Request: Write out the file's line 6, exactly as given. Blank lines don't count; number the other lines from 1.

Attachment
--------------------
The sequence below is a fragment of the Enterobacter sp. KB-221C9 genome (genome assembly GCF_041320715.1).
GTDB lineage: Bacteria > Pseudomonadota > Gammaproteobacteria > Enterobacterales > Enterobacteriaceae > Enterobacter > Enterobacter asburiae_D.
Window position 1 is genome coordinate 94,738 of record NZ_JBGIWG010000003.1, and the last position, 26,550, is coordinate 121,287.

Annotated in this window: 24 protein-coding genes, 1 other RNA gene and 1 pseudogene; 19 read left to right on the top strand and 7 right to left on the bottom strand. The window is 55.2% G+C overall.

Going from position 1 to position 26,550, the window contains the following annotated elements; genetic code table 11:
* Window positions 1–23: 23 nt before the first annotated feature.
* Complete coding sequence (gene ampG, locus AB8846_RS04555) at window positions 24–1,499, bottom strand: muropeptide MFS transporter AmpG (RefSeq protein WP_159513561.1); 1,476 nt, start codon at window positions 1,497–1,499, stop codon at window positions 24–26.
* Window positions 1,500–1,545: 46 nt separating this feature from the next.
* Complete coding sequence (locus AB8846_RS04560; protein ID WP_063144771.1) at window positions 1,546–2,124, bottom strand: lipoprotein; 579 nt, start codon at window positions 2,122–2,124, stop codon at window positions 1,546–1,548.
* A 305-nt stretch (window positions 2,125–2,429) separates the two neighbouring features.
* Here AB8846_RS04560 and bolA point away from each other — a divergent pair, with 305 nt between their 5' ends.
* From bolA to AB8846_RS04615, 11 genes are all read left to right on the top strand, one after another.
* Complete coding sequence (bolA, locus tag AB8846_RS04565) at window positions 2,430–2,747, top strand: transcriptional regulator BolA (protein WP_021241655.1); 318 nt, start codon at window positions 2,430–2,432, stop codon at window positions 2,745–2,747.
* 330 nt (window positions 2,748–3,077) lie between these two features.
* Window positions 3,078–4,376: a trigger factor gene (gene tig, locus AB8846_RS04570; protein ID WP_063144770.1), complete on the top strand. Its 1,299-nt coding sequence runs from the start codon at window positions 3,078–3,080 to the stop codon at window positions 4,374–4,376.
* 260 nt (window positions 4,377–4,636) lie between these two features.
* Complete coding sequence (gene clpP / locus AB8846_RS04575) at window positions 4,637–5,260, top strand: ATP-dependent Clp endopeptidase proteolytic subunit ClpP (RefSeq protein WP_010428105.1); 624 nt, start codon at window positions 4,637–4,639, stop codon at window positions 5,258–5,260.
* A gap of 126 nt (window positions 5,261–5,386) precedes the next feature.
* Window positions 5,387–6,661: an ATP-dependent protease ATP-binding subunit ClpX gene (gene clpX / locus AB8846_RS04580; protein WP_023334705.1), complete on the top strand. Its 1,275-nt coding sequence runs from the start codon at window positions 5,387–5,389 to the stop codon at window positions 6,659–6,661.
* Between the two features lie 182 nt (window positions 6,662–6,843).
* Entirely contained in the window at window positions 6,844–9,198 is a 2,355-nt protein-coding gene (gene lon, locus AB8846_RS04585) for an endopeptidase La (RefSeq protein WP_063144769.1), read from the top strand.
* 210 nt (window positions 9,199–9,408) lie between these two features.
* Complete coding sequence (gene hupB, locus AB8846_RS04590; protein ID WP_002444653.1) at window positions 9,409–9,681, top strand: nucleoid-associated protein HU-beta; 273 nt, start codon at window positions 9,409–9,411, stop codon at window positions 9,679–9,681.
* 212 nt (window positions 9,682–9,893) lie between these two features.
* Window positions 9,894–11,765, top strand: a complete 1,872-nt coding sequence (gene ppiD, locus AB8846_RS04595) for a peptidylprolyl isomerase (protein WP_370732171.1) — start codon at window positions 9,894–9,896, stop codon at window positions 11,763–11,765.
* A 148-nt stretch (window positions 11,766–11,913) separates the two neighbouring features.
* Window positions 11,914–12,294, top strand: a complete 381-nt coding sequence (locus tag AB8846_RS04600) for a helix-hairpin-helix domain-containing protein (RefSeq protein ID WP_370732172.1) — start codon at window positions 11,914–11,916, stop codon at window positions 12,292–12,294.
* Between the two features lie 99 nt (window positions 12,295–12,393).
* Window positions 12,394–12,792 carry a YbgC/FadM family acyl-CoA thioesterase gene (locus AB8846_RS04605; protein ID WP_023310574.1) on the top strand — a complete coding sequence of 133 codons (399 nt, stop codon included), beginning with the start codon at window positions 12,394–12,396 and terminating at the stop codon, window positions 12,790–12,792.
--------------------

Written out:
* Window positions 1–23: 23 nt before the first annotated feature.